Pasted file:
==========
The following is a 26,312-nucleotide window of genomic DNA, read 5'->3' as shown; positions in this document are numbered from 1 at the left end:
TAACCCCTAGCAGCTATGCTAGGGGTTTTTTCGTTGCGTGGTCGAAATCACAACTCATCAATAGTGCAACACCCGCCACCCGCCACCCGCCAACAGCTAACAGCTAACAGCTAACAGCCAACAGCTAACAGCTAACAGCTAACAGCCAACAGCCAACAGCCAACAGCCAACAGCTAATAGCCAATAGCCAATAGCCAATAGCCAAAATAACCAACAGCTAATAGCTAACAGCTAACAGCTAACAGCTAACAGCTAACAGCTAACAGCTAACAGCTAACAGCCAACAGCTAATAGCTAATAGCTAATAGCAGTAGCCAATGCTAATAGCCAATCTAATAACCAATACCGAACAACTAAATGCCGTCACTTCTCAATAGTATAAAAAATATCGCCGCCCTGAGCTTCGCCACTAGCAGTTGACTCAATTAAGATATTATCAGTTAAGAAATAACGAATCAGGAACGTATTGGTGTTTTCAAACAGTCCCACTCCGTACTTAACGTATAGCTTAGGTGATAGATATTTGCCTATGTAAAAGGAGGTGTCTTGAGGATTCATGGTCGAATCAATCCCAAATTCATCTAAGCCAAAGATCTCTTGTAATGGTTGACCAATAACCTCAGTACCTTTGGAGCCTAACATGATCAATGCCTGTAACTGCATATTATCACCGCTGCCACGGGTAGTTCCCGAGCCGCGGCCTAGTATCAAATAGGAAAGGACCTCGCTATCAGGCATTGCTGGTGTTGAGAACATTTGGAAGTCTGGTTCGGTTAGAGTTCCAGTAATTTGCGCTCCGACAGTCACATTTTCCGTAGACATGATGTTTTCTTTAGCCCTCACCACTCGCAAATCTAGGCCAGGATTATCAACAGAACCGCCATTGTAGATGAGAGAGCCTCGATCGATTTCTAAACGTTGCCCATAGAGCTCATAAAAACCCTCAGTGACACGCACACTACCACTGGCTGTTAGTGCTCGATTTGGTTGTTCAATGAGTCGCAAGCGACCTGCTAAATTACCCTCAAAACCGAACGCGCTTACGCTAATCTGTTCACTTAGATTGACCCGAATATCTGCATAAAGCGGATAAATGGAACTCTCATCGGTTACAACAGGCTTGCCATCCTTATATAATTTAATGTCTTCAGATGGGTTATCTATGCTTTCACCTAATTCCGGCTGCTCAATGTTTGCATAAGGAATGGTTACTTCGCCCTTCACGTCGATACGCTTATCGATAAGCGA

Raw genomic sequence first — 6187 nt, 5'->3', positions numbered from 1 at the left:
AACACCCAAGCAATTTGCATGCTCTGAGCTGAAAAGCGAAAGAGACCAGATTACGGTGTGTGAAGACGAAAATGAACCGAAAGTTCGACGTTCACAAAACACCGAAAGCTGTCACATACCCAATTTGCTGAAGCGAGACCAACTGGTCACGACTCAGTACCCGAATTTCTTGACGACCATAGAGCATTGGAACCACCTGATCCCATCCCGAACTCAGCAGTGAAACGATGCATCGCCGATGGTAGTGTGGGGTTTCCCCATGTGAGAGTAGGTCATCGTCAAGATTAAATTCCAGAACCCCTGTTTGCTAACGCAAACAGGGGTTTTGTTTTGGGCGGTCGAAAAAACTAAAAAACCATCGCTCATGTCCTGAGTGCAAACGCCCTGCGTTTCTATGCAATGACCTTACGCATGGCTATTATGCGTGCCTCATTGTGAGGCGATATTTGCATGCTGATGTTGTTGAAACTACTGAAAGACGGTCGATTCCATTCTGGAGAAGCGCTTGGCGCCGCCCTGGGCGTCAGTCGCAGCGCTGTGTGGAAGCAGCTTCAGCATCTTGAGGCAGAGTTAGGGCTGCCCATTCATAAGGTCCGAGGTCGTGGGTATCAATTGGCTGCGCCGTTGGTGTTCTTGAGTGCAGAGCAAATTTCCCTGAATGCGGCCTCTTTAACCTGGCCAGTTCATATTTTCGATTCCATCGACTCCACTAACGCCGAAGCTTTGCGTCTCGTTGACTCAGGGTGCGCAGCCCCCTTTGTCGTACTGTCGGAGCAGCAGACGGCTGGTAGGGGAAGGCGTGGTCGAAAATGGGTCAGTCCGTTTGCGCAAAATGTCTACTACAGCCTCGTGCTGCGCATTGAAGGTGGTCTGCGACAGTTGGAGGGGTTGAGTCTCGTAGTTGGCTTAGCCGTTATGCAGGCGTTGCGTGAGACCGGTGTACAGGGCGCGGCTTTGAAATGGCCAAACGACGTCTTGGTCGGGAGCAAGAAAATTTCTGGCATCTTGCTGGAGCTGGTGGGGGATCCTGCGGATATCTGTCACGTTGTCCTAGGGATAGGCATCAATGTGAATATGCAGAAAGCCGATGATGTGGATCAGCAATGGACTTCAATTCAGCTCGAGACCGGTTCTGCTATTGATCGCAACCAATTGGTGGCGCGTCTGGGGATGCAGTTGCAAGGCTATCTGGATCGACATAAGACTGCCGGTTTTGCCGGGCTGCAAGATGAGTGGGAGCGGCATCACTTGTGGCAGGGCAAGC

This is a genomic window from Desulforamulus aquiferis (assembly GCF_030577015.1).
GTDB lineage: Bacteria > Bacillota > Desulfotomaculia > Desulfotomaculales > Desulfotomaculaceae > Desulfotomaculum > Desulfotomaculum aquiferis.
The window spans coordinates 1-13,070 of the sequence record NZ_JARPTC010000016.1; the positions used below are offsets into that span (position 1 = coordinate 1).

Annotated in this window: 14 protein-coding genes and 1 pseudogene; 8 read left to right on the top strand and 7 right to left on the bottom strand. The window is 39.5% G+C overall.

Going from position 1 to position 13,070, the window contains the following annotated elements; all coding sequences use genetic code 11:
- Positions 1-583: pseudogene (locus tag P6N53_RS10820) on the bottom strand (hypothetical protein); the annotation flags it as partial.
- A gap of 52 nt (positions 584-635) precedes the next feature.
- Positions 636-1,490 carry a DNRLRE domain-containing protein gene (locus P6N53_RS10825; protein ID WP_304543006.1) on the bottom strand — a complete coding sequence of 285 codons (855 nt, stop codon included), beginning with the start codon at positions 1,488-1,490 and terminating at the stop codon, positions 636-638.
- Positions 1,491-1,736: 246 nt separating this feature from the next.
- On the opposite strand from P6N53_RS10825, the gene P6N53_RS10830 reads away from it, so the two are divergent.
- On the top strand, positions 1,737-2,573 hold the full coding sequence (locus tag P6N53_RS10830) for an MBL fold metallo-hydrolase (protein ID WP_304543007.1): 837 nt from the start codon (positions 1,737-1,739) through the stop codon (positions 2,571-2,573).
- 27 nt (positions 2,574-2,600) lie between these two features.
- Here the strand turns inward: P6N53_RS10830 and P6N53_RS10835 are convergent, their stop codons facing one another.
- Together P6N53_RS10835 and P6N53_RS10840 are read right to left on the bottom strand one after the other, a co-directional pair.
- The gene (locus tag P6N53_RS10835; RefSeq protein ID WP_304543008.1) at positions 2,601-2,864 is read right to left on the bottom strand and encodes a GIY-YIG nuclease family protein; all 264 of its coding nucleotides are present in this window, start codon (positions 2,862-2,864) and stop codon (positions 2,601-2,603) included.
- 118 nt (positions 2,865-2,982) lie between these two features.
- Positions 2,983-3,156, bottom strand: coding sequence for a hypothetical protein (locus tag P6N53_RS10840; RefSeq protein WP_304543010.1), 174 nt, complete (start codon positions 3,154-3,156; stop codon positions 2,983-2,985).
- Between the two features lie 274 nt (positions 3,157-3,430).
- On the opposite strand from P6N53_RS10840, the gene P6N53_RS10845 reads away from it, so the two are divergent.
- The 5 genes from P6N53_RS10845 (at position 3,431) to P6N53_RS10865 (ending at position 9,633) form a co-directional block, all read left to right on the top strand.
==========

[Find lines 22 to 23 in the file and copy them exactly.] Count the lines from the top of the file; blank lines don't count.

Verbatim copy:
- Between the two features lie 274 nt (positions 3,157-3,430).
- On the opposite strand from P6N53_RS10840, the gene P6N53_RS10845 reads away from it, so the two are divergent.